Book Review -- By: Anonymous

Journal: Chafer Theological Seminary Journal
Volume: CTSJ 14:2 (Fall 2009)
Article: Book Review
Author: Anonymous


Book Review

Dictionary of Christian Spirituality, edited by Glen G. Scorgie. Published by Zondervan, 2011. 852 pages. Hardback. Available as eBook at www.zondervan.com/ebooks and in audio edition at www.zondervan.fm . Reviewed by George E. Meisinger.

This volume falls into two sections: “Part 1: Integrative Perspectives” includes 34 contributions by a wide range of international authors with equally wide ranging theological backgrounds. The articles cover historical movements, practices, theological foundations, concepts, concerns, and formative figures in Christian spirituality. “Part 2: Dictionary Entries” includes about 700 shorter, alphabetized entries from “Abandonment” to “Zinzendorf.”

What do the authors mean by spirituality? General editor, Glen Scorgie, sets the tone in chapter 1 saying “Christian Spirituality is the domain of lived Christian experience. It is about living all of life—not just some esoteric portion of it—before God, through Christ, in the transforming and empowering presence of the Holy Spirit” [p. 27].

The Dictionary does not embrace the sufficiency of scripture as evidenced by chapter 27, “Spirituality in Relationship to Psychology and Therapy.” In addition, the inclusion in chapter 2 of this comment is enlightening: “Because God not only revealed himself in history and in his Word in the past but also continues to reveal himself in the lives of believers through the indwelling Spirit, the church has also been interested in understanding the lives of the saints and the present work of the Spirit. In that sense, we should expect that comprehensive investigation of the spiritual life will integrate study of the Scriptures with study of his extracanonical work in human lives (which two things, taken together, comprise spiritual theology)” [p. 34]. Later the author adds, “Thus, the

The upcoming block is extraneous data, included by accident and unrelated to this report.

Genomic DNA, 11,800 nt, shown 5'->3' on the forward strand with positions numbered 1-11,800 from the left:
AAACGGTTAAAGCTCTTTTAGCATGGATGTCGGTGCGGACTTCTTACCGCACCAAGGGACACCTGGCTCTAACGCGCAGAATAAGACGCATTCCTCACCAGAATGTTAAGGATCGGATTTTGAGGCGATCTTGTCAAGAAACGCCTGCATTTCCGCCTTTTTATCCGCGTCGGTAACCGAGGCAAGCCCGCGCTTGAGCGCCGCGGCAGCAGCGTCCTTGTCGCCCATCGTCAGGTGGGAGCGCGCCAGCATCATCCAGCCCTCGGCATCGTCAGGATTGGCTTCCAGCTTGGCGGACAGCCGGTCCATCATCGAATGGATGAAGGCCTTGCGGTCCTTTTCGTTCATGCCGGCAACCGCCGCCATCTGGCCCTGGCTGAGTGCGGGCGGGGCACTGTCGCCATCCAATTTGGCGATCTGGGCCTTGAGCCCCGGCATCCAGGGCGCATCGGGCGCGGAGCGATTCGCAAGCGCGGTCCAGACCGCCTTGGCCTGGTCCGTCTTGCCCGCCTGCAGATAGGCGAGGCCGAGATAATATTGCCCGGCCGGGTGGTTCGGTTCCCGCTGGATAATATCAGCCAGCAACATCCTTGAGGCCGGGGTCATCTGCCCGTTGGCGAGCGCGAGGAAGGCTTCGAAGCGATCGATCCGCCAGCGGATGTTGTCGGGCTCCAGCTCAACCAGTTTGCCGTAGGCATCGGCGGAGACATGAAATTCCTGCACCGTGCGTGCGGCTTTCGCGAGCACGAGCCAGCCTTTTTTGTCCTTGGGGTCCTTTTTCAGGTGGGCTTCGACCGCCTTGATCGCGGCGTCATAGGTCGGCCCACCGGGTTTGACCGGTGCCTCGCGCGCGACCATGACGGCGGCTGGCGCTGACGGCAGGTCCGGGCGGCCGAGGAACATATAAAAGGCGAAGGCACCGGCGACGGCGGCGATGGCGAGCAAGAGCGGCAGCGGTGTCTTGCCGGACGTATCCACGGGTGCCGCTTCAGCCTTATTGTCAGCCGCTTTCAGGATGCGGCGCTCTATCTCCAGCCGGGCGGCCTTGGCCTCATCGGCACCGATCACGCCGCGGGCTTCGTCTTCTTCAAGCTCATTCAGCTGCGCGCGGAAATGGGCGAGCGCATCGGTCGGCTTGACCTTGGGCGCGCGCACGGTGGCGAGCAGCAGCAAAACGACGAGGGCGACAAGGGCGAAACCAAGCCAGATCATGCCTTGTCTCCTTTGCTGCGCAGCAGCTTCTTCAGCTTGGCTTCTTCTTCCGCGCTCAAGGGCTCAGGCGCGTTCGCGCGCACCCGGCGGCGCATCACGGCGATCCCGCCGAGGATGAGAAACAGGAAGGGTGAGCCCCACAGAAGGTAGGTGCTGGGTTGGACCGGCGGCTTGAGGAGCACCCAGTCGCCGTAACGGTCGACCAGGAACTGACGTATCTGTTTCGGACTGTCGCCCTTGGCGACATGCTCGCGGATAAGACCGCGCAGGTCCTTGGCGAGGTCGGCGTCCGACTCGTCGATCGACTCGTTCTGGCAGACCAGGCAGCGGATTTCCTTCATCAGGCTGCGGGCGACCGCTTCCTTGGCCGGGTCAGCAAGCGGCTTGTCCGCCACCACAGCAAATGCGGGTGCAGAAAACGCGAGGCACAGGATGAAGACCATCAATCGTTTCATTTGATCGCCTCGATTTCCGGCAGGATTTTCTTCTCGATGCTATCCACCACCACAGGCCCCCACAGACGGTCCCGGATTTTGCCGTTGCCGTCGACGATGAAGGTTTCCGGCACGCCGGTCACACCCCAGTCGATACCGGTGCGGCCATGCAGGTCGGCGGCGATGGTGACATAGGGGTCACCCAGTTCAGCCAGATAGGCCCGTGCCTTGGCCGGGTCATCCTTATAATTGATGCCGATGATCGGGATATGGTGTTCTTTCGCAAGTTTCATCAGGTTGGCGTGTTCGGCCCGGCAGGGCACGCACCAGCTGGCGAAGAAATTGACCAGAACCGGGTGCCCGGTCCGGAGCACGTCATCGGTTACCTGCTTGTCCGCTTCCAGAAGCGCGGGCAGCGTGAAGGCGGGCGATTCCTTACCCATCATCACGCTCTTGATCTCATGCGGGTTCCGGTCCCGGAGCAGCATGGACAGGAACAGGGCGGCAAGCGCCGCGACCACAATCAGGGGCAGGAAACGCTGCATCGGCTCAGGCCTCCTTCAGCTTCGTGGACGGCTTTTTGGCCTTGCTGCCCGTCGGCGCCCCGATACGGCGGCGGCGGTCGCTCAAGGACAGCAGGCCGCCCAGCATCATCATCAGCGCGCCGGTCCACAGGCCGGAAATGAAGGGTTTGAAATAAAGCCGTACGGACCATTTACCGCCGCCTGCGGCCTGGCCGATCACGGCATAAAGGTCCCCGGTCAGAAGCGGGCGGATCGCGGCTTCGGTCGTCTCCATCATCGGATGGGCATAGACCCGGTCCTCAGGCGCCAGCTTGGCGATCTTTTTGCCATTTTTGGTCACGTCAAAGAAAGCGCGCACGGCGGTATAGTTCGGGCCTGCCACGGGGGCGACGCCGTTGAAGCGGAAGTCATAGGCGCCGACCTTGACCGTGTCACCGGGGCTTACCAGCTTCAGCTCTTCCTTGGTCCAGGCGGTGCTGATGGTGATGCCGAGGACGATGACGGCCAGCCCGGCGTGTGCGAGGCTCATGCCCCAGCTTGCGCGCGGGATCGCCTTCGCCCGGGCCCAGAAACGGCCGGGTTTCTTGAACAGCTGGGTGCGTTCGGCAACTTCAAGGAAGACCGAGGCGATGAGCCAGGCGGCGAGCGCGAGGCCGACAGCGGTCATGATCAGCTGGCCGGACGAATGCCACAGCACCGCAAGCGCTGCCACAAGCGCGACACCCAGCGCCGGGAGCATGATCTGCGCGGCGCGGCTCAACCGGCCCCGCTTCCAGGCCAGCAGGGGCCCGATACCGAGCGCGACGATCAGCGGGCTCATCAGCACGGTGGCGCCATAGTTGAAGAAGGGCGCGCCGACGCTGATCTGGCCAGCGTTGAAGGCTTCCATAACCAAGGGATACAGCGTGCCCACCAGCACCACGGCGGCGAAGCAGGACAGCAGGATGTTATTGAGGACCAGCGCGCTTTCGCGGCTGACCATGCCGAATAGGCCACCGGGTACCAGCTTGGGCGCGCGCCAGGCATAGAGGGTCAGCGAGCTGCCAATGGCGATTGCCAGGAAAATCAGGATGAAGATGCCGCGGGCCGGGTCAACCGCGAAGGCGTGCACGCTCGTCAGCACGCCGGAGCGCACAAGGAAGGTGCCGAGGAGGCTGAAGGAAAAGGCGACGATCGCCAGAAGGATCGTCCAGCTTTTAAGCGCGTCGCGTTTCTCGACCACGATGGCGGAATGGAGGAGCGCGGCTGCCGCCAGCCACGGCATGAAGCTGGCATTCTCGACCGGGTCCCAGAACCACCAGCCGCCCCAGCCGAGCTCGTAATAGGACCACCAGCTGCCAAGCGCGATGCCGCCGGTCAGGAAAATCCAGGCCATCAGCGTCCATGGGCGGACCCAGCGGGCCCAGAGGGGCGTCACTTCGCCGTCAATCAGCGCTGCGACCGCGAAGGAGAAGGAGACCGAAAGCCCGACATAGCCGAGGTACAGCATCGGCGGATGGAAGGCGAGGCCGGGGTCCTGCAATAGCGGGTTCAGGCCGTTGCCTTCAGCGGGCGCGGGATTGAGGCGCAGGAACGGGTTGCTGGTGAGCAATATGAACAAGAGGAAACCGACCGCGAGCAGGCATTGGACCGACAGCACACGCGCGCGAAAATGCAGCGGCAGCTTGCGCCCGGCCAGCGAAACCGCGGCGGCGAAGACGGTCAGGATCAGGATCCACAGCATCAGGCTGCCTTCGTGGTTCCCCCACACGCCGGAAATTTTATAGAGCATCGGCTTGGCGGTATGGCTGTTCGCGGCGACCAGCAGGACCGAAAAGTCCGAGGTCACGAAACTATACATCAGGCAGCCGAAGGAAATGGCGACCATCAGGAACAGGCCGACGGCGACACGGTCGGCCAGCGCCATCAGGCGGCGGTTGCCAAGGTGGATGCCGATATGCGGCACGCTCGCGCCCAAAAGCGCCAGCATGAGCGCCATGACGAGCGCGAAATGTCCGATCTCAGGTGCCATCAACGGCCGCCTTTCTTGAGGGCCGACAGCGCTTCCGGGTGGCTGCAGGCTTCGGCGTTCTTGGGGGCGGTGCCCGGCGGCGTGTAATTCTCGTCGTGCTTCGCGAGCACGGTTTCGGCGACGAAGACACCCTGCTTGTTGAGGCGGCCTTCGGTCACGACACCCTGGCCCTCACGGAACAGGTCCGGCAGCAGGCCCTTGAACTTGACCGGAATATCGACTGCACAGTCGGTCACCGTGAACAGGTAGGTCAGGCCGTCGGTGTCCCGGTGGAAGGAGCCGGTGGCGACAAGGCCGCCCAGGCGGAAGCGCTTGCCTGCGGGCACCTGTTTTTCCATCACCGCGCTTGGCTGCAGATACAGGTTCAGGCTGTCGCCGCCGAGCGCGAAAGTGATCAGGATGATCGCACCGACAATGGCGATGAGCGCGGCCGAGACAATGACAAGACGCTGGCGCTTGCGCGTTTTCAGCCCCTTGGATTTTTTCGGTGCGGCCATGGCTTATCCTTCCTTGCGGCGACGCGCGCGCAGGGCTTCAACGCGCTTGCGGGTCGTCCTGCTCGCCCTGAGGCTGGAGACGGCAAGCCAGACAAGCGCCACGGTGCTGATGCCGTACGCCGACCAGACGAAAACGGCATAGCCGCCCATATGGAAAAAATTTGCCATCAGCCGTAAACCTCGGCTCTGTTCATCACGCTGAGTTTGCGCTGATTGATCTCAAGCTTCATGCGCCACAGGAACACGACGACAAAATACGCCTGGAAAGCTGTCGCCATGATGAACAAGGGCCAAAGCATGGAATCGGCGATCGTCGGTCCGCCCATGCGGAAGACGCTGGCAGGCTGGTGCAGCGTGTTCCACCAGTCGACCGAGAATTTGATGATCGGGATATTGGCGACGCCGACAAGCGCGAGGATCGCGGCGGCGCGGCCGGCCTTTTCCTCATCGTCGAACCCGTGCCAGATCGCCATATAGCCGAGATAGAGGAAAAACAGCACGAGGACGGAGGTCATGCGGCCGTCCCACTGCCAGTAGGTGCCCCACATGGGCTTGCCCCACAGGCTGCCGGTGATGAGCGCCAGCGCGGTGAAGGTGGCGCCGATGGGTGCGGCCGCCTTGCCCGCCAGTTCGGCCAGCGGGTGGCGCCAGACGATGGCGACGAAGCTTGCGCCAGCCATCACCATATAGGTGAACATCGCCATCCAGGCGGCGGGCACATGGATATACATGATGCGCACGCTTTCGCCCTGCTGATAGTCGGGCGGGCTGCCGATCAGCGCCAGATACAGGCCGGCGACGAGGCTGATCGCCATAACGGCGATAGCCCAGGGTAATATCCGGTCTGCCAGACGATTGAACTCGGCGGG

study of spiritual theology is a reflective enterprise involving study, observation, reflection and opening the heart to both the Bible and the Spirit’s work in human experience” [p. 38].

Part two’s 700 entries by numerous contributors manifests obvious quantity, but varying quality. Good entries for example are those on the “Fear of the Lord,” and the brief profiles of such people as C. S. Lewis, Tolkien, Calvin, Luther, Billy Graham, etc. Other personalities, even though heretics, are viewed through rose-colored glasses, such as Tolstoy and Harry Emerson Fosdick. Not all entries can be categorized as good because they are wide of the biblical mark. For example, “Assessment of Spirituality...

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